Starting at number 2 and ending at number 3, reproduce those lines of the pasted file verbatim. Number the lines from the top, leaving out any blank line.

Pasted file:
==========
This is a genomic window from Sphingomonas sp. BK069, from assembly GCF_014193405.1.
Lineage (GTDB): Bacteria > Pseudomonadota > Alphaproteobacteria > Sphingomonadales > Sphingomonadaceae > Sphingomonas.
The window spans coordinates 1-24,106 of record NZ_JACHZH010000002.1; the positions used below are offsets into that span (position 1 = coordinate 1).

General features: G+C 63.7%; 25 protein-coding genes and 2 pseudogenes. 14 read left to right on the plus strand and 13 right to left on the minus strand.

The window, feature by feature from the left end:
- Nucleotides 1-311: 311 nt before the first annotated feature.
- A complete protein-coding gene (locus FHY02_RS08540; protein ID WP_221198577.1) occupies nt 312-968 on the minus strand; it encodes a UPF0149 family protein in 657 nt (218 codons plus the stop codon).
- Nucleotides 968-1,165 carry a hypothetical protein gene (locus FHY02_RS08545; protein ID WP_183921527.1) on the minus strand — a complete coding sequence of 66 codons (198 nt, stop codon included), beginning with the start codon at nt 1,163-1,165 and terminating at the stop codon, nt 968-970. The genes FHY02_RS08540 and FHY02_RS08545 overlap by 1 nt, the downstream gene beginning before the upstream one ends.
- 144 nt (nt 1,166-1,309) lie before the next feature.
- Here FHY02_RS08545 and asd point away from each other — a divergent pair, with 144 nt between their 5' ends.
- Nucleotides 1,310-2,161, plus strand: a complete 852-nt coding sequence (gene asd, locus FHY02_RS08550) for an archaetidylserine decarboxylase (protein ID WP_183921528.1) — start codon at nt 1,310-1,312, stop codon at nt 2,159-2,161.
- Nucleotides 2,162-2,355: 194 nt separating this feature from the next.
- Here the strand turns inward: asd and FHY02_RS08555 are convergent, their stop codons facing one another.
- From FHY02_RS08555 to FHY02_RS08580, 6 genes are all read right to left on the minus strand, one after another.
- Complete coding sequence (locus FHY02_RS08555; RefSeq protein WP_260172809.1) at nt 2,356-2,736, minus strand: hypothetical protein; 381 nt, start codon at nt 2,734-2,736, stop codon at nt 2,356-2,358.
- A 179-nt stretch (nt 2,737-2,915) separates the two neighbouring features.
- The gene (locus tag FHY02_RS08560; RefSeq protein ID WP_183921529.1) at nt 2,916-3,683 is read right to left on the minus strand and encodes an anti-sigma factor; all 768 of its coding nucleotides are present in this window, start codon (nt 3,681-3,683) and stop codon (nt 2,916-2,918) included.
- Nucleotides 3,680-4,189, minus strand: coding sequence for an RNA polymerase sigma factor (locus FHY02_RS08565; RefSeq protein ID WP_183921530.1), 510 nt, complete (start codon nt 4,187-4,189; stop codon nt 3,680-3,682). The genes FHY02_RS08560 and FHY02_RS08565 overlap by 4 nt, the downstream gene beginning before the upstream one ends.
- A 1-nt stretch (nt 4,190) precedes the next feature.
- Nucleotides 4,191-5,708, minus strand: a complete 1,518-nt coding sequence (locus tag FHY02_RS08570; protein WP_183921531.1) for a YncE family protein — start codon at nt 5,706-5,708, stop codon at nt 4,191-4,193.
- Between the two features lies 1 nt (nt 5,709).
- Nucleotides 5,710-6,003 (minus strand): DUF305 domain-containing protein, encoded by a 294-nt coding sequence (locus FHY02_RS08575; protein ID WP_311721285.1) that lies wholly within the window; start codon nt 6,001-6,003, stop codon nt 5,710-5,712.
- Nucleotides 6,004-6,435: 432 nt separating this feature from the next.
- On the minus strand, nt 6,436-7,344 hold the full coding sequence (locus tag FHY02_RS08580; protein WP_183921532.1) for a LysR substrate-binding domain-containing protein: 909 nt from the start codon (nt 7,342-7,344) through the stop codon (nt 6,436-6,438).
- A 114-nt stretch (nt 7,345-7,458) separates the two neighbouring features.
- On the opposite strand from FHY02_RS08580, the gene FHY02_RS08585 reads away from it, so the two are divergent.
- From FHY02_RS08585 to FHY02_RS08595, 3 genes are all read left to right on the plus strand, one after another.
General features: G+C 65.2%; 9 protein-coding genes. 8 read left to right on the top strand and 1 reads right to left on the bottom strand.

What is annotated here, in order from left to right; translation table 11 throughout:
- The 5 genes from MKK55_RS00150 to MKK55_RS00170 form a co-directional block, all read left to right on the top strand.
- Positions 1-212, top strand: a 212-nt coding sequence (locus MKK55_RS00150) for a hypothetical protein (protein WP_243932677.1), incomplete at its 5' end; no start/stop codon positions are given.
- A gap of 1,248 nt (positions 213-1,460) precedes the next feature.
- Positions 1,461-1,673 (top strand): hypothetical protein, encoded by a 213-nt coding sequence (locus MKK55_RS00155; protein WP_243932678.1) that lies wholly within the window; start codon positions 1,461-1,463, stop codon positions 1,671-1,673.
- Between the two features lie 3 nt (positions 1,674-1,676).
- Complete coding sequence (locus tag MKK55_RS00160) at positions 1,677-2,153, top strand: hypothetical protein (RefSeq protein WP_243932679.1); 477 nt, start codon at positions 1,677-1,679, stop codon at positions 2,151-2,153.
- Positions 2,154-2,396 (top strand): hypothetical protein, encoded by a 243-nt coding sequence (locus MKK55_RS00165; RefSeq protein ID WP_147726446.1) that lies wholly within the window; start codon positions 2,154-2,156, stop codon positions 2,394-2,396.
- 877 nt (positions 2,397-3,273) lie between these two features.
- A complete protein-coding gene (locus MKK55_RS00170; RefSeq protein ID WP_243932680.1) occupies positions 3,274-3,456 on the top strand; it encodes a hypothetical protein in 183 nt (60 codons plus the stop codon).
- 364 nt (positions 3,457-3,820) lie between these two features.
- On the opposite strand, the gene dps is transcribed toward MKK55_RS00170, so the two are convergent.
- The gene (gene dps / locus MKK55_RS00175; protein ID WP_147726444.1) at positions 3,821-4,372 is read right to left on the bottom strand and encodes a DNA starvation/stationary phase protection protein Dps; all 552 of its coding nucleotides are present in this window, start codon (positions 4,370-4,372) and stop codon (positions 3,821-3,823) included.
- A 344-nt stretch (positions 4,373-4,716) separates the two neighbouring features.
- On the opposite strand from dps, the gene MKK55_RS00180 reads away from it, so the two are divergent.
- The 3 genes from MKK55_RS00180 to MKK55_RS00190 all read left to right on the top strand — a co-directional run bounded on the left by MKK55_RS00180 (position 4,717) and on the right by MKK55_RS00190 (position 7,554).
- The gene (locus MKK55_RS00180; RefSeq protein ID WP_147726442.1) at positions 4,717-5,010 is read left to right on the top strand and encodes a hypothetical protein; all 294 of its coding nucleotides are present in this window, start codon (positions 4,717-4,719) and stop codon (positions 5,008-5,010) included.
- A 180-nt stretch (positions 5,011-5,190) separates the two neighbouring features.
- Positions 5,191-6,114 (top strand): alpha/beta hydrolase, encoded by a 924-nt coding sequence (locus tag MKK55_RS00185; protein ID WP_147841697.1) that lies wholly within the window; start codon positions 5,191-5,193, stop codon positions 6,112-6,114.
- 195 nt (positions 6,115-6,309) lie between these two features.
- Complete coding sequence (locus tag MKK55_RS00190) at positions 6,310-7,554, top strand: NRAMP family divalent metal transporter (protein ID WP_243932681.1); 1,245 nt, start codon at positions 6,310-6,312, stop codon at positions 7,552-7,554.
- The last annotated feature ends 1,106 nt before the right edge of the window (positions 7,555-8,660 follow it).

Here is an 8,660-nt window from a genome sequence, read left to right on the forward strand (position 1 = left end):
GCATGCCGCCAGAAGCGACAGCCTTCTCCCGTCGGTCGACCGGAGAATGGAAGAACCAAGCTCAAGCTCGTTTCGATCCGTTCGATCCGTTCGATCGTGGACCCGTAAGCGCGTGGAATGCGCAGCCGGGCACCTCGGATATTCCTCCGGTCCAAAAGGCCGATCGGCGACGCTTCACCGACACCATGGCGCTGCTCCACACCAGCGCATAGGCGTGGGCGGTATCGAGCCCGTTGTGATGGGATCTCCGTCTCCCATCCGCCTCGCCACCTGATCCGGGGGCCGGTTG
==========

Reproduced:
Lineage (GTDB): Bacteria > Pseudomonadota > Alphaproteobacteria > Sphingomonadales > Sphingomonadaceae > Sphingomonas.
The window spans coordinates 1-24,106 of record NZ_JACHZH010000002.1; the positions used below are offsets into that span (position 1 = coordinate 1).